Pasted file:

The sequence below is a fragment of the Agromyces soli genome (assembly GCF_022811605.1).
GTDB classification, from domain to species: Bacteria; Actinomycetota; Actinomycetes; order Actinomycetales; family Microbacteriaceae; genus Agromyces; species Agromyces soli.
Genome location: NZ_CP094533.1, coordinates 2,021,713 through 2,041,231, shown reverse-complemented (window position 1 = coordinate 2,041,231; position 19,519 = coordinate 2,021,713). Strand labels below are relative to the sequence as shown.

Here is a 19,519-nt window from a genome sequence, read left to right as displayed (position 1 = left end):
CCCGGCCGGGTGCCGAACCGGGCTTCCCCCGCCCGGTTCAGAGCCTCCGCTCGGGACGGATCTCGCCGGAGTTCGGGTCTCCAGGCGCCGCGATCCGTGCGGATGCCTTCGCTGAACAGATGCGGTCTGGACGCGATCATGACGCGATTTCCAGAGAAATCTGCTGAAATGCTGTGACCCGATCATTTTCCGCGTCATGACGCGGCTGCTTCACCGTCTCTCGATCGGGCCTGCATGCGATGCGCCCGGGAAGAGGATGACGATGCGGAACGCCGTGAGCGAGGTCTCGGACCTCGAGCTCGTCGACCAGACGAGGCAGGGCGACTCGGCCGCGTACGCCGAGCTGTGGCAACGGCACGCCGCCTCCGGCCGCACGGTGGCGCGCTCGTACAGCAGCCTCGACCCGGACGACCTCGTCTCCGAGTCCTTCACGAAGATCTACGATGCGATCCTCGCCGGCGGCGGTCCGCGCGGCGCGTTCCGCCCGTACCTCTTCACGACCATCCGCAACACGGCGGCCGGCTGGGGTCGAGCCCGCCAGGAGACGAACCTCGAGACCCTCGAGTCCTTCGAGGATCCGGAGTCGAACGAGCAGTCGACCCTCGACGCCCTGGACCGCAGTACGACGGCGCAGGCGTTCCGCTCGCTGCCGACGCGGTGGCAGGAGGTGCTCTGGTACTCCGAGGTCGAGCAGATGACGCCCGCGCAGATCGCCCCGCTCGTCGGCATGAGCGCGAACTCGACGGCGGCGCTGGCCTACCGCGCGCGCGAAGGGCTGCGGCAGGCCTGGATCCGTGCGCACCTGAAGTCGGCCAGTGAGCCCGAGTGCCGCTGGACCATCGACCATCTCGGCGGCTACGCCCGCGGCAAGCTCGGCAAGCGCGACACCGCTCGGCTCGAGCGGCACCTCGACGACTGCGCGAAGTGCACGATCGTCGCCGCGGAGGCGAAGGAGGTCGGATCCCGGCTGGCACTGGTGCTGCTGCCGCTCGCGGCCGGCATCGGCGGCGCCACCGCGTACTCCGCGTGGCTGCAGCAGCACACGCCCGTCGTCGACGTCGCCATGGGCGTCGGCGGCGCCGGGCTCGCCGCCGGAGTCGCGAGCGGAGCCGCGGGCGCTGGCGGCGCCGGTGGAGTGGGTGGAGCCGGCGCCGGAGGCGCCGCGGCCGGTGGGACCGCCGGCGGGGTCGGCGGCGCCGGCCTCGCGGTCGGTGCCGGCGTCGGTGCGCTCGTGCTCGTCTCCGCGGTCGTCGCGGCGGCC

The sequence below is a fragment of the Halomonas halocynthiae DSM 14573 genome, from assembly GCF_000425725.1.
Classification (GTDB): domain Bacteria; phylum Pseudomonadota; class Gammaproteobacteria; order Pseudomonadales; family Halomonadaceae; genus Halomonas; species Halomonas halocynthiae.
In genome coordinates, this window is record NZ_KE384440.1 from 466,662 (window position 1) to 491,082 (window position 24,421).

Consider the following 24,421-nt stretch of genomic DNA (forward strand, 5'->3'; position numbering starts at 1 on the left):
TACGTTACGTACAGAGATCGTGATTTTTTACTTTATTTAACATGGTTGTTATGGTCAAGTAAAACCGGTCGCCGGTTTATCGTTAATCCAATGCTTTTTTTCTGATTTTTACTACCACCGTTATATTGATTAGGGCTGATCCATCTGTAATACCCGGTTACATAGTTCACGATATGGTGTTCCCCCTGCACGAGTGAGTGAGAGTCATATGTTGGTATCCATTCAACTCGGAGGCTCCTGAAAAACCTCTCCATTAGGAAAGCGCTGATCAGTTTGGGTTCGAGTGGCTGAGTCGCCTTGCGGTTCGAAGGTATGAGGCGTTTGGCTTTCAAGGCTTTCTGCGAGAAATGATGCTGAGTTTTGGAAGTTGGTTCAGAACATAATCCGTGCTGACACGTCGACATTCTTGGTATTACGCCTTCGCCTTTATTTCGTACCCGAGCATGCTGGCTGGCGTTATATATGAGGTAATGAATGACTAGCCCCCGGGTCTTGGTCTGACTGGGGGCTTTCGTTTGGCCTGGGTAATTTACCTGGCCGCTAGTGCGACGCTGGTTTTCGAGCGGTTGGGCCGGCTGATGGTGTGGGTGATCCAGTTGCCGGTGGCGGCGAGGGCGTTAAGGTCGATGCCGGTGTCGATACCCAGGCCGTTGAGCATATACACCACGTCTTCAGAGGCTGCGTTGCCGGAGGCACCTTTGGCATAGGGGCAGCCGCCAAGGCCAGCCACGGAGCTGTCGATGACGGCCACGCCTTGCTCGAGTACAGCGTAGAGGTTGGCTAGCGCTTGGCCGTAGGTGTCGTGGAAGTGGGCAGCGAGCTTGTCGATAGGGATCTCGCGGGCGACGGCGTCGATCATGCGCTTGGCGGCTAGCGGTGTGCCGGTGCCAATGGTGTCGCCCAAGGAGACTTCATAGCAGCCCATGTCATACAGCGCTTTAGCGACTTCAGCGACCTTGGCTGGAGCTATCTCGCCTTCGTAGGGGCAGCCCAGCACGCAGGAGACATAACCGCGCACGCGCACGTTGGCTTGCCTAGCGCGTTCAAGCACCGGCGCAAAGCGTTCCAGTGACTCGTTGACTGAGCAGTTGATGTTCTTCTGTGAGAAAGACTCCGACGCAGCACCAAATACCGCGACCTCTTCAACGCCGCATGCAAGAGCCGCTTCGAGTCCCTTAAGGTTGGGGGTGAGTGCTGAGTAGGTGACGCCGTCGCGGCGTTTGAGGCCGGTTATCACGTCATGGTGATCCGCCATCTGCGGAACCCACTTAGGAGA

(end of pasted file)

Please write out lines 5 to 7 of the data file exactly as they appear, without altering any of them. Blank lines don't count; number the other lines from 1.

CCCGGCCGGGTGCCGAACCGGGCTTCCCCCGCCCGGTTCAGAGCCTCCGCTCGGGACGGATCTCGCCGGAGTTCGGGTCTCCAGGCGCCGCGATCCGTGCGGATGCCTTCGCTGAACAGATGCGGTCTGGACGCGATCATGACGCGATTTCCAGAGAAATCTGCTGAAATGCTGTGACCCGATCATTTTCCGCGTCATGACGCGGCTGCTTCACCGTCTCTCGATCGGGCCTGCATGCGATGCGCCCGGGAAGAGGATGACGATGCGGAACGCCGTGAGCGAGGTCTCGGACCTCGAGCTCGTCGACCAGACGAGGCAGGGCGACTCGGCCGCGTACGCCGAGCTGTGGCAACGGCACGCCGCCTCCGGCCGCACGGTGGCGCGCTCGTACAGCAGCCTCGACCCGGACGACCTCGTCTCCGAGTCCTTCACGAAGATCTACGATGCGATCCTCGCCGGCGGCGGTCCGCGCGGCGCGTTCCGCCCGTACCTCTTCACGACCATCCGCAACACGGCGGCCGGCTGGGGTCGAGCCCGCCAGGAGACGAACCTCGAGACCCTCGAGTCCTTCGAGGATCCGGAGTCGAACGAGCAGTCGACCCTCGACGCCCTGGACCGCAGTACGACGGCGCAGGCGTTCCGCTCGCTGCCGACGCGGTGGCAGGAGGTGCTCTGGTACTCCGAGGTCGAGCAGATGACGCCCGCGCAGATCGCCCCGCTCGTCGGCATGAGCGCGAACTCGACGGCGGCGCTGGCCTACCGCGCGCGCGAAGGGCTGCGGCAGGCCTGGATCCGTGCGCACCTGAAGTCGGCCAGTGAGCCCGAGTGCCGCTGGACCATCGACCATCTCGGCGGCTACGCCCGCGGCAAGCTCGGCAAGCGCGACACCGCTCGGCTCGAGCGGCACCTCGACGACTGCGCGAAGTGCACGATCGTCGCCGCGGAGGCGAAGGAGGTCGGATCCCGGCTGGCACTGGTGCTGCTGCCGCTCGCGGCCGGCATCGGCGGCGCCACCGCGTACTCCGCGTGGCTGCAGCAGCACACGCCCGTCGTCGACGTCGCCATGGGCGTCGGCGGCGCCGGGCTCGCCGCCGGAGTCGCGAGCGGAGCCGCGGGCGCTGGCGGCGCCGGTGGAGTGGGTGGAGCCGGCGCCGGAGGCGCCGCGGCCGGTGGGACCGCCGGCGGGGTCGGCGGCGCCGGCCTCGCGGTCGGTGCCGGCGTCGGTGCGCTCGTGCTCGTCTCCGCGGTCGTCGCGGCGGCC

The sequence below is a fragment of the Halomonas halocynthiae DSM 14573 genome, from assembly GCF_000425725.1.
Classification (GTDB): domain Bacteria; phylum Pseudomonadota; class Gammaproteobacteria; order Pseudomonadales; family Halomonadaceae; genus Halomonas; species Halomonas halocynthiae.